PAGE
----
Absolutely, what Mr Bohr is saying here is pure chauvisnism IMO. Instead of predicting the demise of the fabless/foundry model, he should have simply predicted much closer tie-up between fabless companies and foundries in the future e.g. through joint ventures.
I'm surpised to see such grandiose claims from an Intel spokesman. They have a huge talented work force and history doesn't validate a previous commenter's claim that they don't innovate. As long as your factories are running and you've got high margin products, no need to dump capacity to others and enable your competitors.
bohr's view is narrow in the sense that he assumes high quantity products. however, once the scaling ends slowly, the design matters more, and increasingly differentiated designs are used for different applications. NRE will matter a lot.
bohr should be worried about having only one customer.
Intel is making fun of TSMC for limiting the process variants, but the they could stand to look in the mirror. They pretty much fill their fabs with a single product variant. I agree that very advanced products on very advanced processes will probably have to be co-developed for each other. This will cause challenges for some companies, but not most. Most foundry customers run a variety of products in smaller run rates and with more process variants. They could not ammortize the cost of doing it themselves and need a foundry model. I wouldn't be surprised to see one or two companies head back the other way or engage in a JDP model with a foundry.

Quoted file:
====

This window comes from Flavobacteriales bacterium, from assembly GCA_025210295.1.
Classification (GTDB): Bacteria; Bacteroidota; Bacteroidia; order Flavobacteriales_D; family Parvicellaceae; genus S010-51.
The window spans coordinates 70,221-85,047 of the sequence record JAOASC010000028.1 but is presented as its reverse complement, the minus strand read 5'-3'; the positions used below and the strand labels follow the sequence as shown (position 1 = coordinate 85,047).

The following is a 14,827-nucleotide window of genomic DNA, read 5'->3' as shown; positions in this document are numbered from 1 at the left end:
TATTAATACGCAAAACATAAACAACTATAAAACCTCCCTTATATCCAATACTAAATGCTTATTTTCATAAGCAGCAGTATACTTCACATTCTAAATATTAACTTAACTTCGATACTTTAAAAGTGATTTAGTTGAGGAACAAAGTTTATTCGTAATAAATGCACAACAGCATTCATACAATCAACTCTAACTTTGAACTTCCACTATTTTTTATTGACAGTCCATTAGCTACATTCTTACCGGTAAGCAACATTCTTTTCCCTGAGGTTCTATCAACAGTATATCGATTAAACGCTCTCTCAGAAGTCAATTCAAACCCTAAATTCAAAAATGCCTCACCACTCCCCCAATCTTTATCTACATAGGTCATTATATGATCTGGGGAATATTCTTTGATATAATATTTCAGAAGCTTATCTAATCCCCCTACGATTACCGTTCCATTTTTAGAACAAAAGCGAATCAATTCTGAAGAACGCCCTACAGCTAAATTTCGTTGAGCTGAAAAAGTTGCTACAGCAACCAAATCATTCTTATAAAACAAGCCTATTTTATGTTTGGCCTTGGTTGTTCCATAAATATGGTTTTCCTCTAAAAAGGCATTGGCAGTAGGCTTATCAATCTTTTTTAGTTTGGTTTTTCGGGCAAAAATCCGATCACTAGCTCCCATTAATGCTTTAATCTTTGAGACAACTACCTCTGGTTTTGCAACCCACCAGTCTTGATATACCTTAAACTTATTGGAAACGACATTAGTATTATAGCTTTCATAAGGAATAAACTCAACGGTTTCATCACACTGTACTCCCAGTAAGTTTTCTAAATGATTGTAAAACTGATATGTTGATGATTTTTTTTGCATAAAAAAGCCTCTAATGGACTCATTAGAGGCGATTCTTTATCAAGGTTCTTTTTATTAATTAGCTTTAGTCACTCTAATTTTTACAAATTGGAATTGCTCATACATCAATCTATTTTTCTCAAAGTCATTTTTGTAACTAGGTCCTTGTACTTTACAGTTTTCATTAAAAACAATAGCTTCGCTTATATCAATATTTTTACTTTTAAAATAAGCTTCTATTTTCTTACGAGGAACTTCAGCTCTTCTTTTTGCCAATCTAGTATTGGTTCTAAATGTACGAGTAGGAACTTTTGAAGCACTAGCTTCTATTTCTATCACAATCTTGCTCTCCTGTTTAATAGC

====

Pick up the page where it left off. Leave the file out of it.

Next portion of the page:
Intel is basically telling Wall Street (thru the conference) AMD, Qualcomm and the rest of the industry can't compete because they're fabless and dependent on inferior technology so we deserve a better stock valuation. Ho humm. Haven't we heard this basically at every technology node?
given the fact that not many companies can develop technologies at 2X and 1X nodes due to high monetary cost, going solo is not an option. Either collaboration or going fabless is an option. Intel is surely ahead by 2 to 3 years as far as technology is concerned.
What are the engineering and design challenges in creating successful IoT devices? These devices are usually small, resource-constrained electronics designed to sense, collect, send, and/or interpret data. Some of the devices need to be smart enough to act upon data in real time, 24/7. Are the design challenges the same as with embedded systems, but with a little developer- and IT-skills added in? What do engineers need to know? Rick Merritt talks with two experts about the tools and best options for designing IoT devices in 2016. Specifically the guests will discuss sensors, security, and lessons from IoT deployments.